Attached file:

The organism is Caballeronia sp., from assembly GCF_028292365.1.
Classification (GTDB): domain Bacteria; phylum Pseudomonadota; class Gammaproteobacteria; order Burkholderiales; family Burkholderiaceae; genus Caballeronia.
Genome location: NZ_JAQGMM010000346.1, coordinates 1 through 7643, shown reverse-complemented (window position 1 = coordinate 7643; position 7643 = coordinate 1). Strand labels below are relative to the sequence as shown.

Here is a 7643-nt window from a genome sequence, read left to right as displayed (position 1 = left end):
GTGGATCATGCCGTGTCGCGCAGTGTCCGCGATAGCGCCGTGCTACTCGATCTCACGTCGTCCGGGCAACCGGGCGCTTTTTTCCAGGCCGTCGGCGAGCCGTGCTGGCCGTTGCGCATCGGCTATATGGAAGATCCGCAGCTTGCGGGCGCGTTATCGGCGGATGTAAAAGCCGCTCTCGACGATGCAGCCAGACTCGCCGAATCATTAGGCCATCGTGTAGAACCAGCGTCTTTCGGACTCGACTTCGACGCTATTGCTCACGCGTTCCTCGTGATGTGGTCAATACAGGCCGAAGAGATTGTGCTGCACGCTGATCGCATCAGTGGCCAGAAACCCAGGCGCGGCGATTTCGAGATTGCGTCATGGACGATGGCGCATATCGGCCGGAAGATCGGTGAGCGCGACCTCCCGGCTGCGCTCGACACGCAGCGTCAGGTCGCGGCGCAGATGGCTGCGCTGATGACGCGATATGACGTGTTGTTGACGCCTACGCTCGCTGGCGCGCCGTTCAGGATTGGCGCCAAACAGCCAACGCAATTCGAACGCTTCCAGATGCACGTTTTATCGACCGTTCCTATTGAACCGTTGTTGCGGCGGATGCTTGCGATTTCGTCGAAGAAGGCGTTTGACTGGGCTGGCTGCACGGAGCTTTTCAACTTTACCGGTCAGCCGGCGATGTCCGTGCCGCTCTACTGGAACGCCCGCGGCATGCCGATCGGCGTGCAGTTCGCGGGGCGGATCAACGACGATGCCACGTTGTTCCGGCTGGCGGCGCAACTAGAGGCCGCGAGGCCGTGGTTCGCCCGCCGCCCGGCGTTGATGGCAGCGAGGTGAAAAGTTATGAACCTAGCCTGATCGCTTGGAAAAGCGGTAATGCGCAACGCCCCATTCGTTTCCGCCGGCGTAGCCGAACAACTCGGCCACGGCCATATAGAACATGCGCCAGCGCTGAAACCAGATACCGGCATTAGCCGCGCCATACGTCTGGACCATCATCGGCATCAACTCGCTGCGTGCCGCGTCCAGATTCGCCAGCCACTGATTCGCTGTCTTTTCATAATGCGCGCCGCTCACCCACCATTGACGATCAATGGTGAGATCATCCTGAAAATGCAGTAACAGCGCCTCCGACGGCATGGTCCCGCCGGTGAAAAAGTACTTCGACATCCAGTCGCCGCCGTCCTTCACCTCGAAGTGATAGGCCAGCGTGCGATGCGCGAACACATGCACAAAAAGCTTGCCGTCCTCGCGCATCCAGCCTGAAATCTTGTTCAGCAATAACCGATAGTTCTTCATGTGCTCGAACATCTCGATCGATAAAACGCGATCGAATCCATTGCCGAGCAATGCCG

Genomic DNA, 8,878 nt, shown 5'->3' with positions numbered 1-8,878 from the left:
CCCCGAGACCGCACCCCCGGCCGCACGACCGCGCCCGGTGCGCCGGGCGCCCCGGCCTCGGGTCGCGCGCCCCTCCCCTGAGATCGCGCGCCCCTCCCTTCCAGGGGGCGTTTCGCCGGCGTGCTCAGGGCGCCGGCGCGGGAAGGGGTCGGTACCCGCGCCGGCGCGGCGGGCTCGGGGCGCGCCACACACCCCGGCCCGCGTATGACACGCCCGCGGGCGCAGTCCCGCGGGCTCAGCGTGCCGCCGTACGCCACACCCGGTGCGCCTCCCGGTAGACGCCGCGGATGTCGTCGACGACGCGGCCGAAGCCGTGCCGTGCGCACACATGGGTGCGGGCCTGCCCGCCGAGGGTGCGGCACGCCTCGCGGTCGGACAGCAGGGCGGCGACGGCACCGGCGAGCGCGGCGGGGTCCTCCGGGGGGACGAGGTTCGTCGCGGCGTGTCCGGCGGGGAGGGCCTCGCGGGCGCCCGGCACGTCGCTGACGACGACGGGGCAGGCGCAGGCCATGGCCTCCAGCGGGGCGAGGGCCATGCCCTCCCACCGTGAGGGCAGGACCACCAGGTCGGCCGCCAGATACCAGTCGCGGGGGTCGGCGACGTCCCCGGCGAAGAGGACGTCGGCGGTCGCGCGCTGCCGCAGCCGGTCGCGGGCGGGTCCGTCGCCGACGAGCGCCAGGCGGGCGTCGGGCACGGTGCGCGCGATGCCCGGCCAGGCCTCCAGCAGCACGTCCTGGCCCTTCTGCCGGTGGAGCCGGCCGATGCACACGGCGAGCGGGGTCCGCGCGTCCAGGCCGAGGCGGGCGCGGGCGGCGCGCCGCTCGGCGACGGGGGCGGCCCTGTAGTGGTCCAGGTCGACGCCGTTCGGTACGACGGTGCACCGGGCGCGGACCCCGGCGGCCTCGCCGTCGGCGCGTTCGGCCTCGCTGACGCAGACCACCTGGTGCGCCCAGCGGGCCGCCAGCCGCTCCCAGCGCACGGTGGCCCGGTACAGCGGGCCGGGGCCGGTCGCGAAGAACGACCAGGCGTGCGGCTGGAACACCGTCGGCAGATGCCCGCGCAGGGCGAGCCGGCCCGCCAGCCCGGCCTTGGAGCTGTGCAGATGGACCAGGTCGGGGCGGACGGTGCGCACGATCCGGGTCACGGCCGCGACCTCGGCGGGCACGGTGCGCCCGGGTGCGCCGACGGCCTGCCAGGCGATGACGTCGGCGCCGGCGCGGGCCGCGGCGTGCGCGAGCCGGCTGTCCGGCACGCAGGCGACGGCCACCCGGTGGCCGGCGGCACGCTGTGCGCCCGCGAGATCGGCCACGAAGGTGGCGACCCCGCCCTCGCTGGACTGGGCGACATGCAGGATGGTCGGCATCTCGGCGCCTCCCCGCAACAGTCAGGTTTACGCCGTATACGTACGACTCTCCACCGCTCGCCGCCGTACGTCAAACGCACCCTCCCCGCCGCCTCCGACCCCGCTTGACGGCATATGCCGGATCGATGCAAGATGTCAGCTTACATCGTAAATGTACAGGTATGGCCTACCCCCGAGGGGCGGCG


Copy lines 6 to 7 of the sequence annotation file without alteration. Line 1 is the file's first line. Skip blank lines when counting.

Genomic DNA, 8,878 nt, shown 5'->3' with positions numbered 1-8,878 from the left:
CCCCGAGACCGCACCCCCGGCCGCACGACCGCGCCCGGTGCGCCGGGCGCCCCGGCCTCGGGTCGCGCGCCCCTCCCCTGAGATCGCGCGCCCCTCCCTTCCAGGGGGCGTTTCGCCGGCGTGCTCAGGGCGCCGGCGCGGGAAGGGGTCGGTACCCGCGCCGGCGCGGCGGGCTCGGGGCGCGCCACACACCCCGGCCCGCGTATGACACGCCCGCGGGCGCAGTCCCGCGGGCTCAGCGTGCCGCCGTACGCCACACCCGGTGCGCCTCCCGGTAGACGCCGCGGATGTCGTCGACGACGCGGCCGAAGCCGTGCCGTGCGCACACATGGGTGCGGGCCTGCCCGCCGAGGGTGCGGCACGCCTCGCGGTCGGACAGCAGGGCGGCGACGGCACCGGCGAGCGCGGCGGGGTCCTCCGGGGGGACGAGGTTCGTCGCGGCGTGTCCGGCGGGGAGGGCCTCGCGGGCGCCCGGCACGTCGCTGACGACGACGGGGCAGGCGCAGGCCATGGCCTCCAGCGGGGCGAGGGCCATGCCCTCCCACCGTGAGGGCAGGACCACCAGGTCGGCCGCCAGATACCAGTCGCGGGGGTCGGCGACGTCCCCGGCGAAGAGGACGTCGGCGGTCGCGCGCTGCCGCAGCCGGTCGCGGGCGGGTCCGTCGCCGACGAGCGCCAGGCGGGCGTCGGGCACGGTGCGCGCGATGCCCGGCCAGGCCTCCAGCAGCACGTCCTGGCCCTTCTGCCGGTGGAGCCGGCCGATGCACACGGCGAGCGGGGTCCGCGCGTCCAGGCCGAGGCGGGCGCGGGCGGCGCGCCGCTCGGCGACGGGGGCGGCCCTGTAGTGGTCCAGGTCGACGCCGTTCGGTACGACGGTGCACCGGGCGCGGACCCCGGCGGCCTCGCCGTCGGCGCGTTCGGCCTCGCTGACGCAGACCACCTGGTGCGCCCAGCGGGCCGCCAGCCGCTCCCAGCGCACGGTGGCCCGGTACAGCGGGCCGGGGCCGGTCGCGAAGAACGACCAGGCGTGCGGCTGGAACACCGTCGGCAGATGCCCGCGCAGGGCGAGCCGGCCCGCCAGCCCGGCCTTGGAGCTGTGCAGATGGACCAGGTCGGGGCGGACGGTGCGCACGATCCGGGTCACGGCCGCGACCTCGGCGGGCACGGTGCGCCCGGGTGCGCCGACGGCCTGCCAGGCGATGACGTCGGCGCCGGCGCGGGCCGCGGCGTGCGCGAGCCGGCTGTCCGGCACGCAGGCGACGGCCACCCGGTGGCCGGCGGCACGCTGTGCGCCCGCGAGATCGGCCACGAAGGTGGCGACCCCGCCCTCGCTGGACTGGGCGACATGCAGGATGGTCGGCATCTCGGCGCCTCCCCGCAACAGTCAGGTTTACGCCGTATACGTACGACTCTCCACCGCTCGCCGCCGTACGTCAAACGCACCCTCCCCGCCGCCTCCGACCCCGCTTGACGGCATATGCCGGATCGATGCAAGATGTCAGCTTACATCGTAAATGTACAGGTATGGCCTACCCCCGAGGGGCGGCG